It’s a heist Sam pulls regularly. He lingers outside the convenience store, pacing around the sidewalk a bit. Then, when the cashier is occupied, he darts in, grabs a bag of Doritos from the chip stand near the entrance, and darts out. Well, actually, he waddles. Sam is a gull.
Customers amused by the robberies have reportedly started donating money to feed Sam’s habit. "We'd discourage people from feeding gulls though, as gulls in towns generate lots of complaints every year, and the availability of food is the only reason they live in urban settings," a company spokesman told the BBC.
Sam isn’t the only junk food-eating bird. Unfortunately, albatrosses, petrels, gulls, and other birds literally end up eating junk: old lighters, bottle caps, other bits of plastic. The shocking photo featured in the March-April issue illustrates the dangers. It shows the carcass of a Laysan albatross. “A necropsy would reveal as a stomach bulging with and perforated by 12 ounces of indigestible items, mostly plastic debris, scooped up from the ocean’s surface by the chick’s foraging parents and regurgitated into its gaping beak along with squid and other edibles,” Les Line writes. Click here to read more and see the photos taken by David Liittschwager and Susan Middleton.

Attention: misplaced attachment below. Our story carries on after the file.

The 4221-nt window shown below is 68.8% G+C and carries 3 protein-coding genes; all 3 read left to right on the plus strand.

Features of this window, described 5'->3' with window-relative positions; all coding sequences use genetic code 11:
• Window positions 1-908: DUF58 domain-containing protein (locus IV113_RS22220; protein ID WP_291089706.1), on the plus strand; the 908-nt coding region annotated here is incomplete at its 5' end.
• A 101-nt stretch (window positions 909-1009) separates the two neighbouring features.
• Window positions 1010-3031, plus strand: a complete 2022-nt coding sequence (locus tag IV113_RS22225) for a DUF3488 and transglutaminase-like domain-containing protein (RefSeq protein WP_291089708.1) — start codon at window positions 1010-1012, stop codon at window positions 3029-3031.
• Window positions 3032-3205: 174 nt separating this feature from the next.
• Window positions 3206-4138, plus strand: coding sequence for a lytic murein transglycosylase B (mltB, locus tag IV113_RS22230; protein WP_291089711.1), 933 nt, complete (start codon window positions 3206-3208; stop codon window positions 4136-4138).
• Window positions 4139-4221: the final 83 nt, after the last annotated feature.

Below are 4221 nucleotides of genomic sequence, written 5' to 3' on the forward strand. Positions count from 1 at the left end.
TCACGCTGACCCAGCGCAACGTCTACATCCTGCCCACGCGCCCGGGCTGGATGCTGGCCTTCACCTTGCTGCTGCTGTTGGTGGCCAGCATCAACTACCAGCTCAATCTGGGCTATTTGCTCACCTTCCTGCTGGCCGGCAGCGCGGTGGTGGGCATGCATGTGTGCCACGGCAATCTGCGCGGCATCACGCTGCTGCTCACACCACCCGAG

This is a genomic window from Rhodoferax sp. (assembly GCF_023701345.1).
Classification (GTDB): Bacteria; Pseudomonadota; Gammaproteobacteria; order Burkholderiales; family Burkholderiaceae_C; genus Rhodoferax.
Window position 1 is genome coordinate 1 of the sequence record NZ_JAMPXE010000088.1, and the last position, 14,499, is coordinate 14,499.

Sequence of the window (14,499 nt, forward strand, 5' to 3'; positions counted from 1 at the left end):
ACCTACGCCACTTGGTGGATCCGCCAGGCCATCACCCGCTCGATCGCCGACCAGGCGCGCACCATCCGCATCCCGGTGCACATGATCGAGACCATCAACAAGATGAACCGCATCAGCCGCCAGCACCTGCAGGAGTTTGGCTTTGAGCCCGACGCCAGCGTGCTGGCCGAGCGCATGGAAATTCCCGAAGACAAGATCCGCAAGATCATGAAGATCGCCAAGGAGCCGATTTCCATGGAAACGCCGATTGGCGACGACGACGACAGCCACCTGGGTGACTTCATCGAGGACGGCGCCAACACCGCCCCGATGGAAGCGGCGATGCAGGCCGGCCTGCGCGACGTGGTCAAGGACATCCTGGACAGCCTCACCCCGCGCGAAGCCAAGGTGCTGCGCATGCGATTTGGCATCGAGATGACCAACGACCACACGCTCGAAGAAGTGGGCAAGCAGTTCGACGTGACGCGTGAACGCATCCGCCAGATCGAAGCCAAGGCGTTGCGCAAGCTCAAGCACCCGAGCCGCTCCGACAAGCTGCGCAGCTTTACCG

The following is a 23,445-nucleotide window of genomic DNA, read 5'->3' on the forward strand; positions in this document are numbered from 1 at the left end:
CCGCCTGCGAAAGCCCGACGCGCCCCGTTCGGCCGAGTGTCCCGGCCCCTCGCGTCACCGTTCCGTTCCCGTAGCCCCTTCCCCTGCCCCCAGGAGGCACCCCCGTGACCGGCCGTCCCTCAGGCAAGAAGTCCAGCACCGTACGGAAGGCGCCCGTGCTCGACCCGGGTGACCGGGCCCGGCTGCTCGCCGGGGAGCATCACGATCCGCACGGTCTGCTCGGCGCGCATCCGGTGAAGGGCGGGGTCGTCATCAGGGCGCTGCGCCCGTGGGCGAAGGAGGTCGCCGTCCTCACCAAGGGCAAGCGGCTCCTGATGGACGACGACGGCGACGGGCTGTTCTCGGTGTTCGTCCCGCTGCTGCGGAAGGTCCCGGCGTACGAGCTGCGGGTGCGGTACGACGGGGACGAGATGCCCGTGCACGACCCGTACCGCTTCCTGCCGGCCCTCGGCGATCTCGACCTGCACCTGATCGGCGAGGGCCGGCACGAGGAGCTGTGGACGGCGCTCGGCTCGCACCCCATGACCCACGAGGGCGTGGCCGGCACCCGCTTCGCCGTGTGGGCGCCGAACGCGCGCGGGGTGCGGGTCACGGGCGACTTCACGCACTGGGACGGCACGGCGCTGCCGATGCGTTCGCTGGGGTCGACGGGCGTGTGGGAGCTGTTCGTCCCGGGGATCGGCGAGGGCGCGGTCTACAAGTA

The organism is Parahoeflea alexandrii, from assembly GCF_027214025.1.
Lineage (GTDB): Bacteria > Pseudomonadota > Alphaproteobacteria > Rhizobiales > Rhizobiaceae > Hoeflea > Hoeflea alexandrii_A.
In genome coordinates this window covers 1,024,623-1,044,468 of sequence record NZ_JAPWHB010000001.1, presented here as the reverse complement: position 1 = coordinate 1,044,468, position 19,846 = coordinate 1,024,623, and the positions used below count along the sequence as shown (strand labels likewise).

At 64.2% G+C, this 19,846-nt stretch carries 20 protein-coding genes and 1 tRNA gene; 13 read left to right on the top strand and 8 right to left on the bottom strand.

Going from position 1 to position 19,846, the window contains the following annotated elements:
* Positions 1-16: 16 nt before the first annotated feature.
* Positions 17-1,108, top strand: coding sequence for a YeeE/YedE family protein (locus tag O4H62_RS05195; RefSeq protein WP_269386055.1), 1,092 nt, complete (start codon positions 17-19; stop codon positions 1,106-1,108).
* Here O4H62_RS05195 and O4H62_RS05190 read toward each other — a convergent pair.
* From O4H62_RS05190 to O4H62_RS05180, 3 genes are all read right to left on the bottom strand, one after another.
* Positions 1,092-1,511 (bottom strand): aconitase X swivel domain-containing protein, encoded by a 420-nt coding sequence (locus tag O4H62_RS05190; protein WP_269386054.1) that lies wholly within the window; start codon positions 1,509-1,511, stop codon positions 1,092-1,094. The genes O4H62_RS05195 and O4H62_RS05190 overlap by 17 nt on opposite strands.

It’s a problem that’s been around for decades. In 1980, for instance, Bob Day, then a University of Alaska, Fairbanks, grad student reported that “Almost 25% of individual seabirds examined have contained plastic pellets or fragments of plastic which they have picked up from the surface of the ocean. In some species the frequency of contaminated birds is frightening; 83% of the Short-tailed Shearwaters and 75% of the Parakeet Auklets examined contained plastic particles.”
The issue has received more awareness in recent years, particularly with the discovery of the Great Pacific Garbage Patch—a floating soup of plastic that may contain 100 million tons of flotsam. To put it another way, researchers estimate that for every pound of surface zooplankton in the North Pacific, there’s there are six pounds of plastic. Birds and marine animals mistake the trash for food; Plastic waste kills up to 1 million sea birds,100,000 sea mammals and countless fish, the United Nations Environment Programme estimates. This summer, researchers from Woods Hole Oceanographic Institute are planning a research cruise to investigate the lesser-known North Atlantic garbage patch.
To find out what you can do to protect our oceans and coasts, and the wildlife that depend on them, click here to go to the EPA’s website.
By the way, Sam isn’t the only thieving animal. Video surveillance captured a dog enter a Smith's Food & Drug in Murray, Utah, head straight to the pet food aisle, grab a bone worth $2.79, and make a clean getaway, MSNBC reported. He remains at large.“The views expressed in user comments do not reflect the views of Audubon. Audubon does not participate in political campaigns, nor do we support or oppose candidates.”